: like his father, he had the sense that Istanbul was cut off from the world and that he was “marooned in the provinces,” at the periphery of the empire; he confessed that his father “read novels to escape his life and flee to the West…” and added: “… just as I would do later.” 8 Only several years
Narratives of the South Atlantic Past
The ambiguous morality of the ‘air of liberty’ governing the Afro-Portuguese past had its impact on the creole cultures (white, black, Jewish) of the Dutch territories of Suriname and Curaçao. Although this influence is gradually disappearing, it is astonishing to witness the engagement with which writers and visual artists have interpreted this heritage in their different ways. Recent narratives from Angola and Brazil offer an appropriate starting-point for an examination of strategies of self-representation and national consolidation in works by authors from the Dutch Caribbean. In order to reveal this complex historical pattern, the (formerly) Dutch-related port communities are conceived of as cultural agents whose ‘lettered cities’ (Ángel Rama) have engaged in critical dialogue with the heritage of the South Atlantic trade in human lives.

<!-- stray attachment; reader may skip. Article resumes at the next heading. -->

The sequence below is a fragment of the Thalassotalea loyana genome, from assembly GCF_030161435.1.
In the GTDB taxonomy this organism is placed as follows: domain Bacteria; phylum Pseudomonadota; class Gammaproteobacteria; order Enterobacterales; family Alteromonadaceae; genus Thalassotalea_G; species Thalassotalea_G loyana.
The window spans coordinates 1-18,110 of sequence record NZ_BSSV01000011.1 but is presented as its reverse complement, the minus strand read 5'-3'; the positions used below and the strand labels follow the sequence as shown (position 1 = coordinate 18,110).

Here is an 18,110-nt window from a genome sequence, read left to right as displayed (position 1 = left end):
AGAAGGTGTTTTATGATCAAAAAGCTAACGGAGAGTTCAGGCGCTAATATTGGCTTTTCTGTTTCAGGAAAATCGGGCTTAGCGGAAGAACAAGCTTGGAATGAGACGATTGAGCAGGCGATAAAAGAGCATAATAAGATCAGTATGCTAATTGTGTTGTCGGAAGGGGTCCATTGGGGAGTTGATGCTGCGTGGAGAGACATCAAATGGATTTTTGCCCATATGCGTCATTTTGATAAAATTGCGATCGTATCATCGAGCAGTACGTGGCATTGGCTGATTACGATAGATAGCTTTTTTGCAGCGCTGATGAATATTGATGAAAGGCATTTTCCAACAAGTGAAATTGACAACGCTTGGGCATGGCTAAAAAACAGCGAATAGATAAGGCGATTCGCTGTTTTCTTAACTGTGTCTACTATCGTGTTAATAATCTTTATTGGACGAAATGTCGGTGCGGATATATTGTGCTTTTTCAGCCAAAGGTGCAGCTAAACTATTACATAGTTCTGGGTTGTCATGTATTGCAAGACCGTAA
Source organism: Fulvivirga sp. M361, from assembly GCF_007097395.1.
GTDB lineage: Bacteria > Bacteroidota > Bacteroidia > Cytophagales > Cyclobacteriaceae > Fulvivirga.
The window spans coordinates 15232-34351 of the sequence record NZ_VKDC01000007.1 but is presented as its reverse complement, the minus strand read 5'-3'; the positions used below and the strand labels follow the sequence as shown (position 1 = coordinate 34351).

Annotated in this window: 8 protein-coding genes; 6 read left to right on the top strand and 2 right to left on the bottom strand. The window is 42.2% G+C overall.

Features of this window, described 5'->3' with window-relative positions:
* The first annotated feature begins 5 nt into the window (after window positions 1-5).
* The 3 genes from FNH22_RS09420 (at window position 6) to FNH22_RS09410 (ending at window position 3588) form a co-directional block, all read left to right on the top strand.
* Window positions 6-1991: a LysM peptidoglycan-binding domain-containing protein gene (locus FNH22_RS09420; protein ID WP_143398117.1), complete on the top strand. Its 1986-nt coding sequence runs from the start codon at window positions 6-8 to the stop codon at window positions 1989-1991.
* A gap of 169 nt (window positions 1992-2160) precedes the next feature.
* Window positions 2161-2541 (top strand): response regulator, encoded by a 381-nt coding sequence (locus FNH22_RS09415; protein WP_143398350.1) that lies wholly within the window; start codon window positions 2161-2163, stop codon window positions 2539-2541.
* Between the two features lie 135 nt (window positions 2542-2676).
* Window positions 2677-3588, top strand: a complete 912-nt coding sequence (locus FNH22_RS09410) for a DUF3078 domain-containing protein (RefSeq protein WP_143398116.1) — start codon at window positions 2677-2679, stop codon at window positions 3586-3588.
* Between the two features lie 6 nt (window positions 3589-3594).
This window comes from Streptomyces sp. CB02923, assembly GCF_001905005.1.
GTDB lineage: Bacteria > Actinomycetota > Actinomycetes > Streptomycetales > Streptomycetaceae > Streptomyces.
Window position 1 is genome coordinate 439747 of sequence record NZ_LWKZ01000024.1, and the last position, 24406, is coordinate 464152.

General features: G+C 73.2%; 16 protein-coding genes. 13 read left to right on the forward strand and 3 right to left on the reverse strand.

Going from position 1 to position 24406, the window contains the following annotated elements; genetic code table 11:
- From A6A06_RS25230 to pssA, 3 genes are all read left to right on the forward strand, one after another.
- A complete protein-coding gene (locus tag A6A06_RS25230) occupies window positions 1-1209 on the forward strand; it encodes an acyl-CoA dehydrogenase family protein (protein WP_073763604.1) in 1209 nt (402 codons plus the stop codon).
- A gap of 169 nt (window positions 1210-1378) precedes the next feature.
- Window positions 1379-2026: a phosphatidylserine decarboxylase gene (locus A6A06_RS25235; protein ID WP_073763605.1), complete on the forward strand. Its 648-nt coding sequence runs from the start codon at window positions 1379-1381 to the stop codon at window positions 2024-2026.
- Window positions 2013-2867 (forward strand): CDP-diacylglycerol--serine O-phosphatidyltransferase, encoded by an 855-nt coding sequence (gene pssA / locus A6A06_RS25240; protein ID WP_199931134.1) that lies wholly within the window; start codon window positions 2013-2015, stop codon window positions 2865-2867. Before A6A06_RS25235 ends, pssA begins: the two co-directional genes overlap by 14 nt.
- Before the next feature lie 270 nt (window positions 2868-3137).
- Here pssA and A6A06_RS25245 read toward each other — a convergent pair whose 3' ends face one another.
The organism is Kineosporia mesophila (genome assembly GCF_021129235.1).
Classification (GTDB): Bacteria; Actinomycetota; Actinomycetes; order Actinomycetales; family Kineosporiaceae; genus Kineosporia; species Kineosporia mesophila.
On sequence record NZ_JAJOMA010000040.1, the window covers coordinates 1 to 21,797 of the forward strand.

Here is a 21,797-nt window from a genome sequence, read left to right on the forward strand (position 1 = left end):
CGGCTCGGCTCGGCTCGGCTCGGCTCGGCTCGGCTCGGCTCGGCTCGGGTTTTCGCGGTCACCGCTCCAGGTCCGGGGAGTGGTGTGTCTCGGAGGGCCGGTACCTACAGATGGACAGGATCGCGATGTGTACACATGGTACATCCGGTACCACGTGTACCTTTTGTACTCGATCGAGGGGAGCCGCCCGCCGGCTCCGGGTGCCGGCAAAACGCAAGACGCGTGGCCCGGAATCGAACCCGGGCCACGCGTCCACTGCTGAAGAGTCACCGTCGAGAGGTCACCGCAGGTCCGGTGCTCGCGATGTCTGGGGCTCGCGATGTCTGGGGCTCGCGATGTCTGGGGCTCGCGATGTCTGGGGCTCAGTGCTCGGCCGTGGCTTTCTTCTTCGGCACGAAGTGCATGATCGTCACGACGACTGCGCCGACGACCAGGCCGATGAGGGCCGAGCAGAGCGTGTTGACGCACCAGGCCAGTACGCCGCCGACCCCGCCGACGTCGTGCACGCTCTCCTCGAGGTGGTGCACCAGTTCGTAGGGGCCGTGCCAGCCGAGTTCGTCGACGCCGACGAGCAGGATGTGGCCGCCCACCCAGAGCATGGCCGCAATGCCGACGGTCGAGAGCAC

Artists and writers discussed include (colonial period): Caspar Barlaeus, David Nassy, Frans Post, and John Gabriel Stedman; (modern period): Frank Martinus Arion, Cola Debrot, Gabriel García Márquez, Albert Helman, Francisco Herrera Luque, Boeli van Leeuwen, Tip Marugg, Alberto Mussa, Pepetela, Julio Perrenal, and Mário Pinto de Andrade.
Peter D. McDonald
anecdote about the moment he bought a copy of War and Peace for his “personal library” when he was sixteen (i.e. sometime in 1956). This was Aylmer Maude’s translation first published by Oxford University Press in 1922–23: Aylmer Maude’s War and Peace , in its original maroon and cream wrapper, has